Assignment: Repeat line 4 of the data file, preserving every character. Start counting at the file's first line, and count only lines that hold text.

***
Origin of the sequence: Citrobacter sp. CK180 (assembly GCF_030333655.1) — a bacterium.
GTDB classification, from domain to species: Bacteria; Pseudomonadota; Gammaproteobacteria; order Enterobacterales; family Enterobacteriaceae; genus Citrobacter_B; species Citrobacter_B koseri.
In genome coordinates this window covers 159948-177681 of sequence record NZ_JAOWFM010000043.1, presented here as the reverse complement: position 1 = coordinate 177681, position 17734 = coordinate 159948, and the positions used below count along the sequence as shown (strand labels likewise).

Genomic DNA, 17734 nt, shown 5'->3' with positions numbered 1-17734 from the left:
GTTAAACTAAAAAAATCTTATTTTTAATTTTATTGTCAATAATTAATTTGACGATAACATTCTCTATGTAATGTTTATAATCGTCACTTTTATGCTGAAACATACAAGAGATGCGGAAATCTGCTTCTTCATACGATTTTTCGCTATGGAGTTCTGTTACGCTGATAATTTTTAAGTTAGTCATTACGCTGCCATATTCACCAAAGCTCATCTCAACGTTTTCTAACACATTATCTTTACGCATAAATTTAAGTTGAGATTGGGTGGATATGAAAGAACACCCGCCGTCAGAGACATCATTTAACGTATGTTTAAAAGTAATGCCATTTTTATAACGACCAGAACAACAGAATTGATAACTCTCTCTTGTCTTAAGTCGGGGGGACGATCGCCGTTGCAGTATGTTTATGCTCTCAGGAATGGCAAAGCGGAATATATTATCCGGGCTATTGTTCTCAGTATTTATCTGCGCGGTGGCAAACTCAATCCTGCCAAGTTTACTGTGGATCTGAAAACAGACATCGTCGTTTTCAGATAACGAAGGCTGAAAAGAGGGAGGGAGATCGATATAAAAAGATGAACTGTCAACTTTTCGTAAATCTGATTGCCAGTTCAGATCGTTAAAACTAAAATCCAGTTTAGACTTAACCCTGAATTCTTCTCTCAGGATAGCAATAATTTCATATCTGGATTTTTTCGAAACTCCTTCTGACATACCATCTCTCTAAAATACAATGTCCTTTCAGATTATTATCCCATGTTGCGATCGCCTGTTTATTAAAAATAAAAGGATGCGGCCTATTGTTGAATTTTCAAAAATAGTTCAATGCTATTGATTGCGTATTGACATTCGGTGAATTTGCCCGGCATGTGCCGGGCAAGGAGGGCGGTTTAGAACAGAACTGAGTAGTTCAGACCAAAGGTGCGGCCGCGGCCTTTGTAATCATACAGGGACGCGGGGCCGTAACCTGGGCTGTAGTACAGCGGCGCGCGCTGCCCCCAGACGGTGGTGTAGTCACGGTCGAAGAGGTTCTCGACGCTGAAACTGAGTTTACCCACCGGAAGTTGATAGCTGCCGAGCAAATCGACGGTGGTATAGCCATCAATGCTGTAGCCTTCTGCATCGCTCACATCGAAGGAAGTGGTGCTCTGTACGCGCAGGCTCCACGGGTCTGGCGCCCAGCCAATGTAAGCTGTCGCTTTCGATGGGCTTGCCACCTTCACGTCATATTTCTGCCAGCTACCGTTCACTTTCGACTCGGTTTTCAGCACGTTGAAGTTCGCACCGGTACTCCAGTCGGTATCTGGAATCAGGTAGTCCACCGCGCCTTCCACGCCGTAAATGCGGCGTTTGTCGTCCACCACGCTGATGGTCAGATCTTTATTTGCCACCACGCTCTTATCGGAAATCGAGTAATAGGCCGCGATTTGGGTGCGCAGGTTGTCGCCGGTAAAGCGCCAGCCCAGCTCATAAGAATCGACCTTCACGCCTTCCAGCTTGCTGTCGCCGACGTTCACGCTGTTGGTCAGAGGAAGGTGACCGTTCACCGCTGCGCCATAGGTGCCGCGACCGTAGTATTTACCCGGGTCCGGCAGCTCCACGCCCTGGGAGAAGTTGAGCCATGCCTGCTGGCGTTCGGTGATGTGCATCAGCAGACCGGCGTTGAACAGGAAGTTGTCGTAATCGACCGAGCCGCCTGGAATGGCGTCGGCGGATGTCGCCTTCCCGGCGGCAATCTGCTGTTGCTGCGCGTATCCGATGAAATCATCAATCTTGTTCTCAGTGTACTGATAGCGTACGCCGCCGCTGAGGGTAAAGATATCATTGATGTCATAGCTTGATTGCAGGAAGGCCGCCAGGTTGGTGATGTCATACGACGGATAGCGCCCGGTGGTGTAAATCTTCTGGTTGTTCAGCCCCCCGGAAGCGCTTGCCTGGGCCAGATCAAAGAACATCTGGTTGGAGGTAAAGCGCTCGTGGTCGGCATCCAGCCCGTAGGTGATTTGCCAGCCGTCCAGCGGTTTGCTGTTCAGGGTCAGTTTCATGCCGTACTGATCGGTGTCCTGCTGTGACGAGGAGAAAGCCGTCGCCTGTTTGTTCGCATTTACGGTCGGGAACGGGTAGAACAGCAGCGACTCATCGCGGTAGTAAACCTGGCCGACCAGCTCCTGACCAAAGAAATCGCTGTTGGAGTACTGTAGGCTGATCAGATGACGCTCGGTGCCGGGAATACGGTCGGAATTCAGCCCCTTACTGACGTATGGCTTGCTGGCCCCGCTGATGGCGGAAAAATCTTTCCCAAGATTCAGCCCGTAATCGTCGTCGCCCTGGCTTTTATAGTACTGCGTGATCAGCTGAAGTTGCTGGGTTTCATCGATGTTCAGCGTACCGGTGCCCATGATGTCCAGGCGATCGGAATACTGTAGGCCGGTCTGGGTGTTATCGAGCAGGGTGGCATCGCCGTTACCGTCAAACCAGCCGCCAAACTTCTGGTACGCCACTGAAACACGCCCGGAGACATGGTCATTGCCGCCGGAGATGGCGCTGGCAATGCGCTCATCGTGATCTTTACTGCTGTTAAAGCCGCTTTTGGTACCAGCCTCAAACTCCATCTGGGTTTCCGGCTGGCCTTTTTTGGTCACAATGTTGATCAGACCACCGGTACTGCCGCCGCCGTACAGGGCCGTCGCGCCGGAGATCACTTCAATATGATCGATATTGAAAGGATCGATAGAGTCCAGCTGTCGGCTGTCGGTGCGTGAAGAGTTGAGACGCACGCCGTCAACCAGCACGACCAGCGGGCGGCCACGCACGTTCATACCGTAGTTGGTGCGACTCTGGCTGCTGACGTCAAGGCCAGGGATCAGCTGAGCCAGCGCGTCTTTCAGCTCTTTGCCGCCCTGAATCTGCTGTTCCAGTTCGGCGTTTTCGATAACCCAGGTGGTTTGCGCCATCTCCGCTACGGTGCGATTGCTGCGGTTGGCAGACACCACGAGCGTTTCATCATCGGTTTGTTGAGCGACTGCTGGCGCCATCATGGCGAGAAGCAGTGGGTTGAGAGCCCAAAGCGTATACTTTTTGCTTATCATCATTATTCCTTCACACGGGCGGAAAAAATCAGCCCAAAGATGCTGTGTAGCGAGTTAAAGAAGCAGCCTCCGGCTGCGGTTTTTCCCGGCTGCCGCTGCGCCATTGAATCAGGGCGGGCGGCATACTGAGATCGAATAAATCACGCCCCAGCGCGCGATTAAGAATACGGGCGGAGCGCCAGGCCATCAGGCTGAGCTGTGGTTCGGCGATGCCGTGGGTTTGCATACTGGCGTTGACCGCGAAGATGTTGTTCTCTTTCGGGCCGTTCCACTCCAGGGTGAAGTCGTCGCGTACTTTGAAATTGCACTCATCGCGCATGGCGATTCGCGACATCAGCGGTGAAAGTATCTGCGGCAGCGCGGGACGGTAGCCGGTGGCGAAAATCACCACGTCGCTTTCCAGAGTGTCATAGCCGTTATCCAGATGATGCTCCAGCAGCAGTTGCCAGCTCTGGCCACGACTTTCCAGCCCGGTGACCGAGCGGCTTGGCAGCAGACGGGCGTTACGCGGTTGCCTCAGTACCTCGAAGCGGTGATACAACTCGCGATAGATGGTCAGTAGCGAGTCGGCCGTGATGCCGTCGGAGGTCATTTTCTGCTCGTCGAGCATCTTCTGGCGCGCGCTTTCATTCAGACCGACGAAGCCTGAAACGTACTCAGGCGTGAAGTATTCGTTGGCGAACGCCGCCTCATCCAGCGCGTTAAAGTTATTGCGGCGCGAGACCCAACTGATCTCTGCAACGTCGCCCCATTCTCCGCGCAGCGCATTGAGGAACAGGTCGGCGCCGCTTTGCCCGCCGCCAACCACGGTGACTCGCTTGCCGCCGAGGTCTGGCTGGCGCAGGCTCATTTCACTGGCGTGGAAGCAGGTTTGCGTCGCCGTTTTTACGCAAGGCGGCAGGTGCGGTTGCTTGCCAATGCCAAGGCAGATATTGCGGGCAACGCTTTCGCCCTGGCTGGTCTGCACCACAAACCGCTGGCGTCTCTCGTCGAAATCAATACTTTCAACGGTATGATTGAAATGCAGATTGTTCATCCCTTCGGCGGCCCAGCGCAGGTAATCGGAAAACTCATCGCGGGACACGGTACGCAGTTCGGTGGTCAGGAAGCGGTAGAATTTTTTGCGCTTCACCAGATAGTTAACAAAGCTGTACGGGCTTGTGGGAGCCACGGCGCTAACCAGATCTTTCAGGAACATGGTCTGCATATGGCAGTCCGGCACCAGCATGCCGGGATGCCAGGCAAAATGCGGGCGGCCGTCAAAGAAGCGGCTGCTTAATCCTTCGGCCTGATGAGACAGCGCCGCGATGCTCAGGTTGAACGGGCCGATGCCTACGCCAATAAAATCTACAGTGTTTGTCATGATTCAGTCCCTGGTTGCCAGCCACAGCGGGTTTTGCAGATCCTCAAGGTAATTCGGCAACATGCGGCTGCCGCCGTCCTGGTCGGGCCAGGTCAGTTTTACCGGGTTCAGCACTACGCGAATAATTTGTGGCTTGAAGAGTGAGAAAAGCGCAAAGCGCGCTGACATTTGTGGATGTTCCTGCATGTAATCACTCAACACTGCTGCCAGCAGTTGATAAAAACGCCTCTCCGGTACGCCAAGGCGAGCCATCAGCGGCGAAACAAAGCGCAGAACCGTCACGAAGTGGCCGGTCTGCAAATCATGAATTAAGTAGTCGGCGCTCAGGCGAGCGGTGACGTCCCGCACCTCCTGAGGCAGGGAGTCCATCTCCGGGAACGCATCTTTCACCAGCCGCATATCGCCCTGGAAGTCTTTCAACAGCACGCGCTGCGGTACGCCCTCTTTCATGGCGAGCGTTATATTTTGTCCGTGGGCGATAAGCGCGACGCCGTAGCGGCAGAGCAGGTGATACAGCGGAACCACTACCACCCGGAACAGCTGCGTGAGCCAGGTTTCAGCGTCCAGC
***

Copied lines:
Genomic DNA, 17734 nt, shown 5'->3' with positions numbered 1-17734 from the left: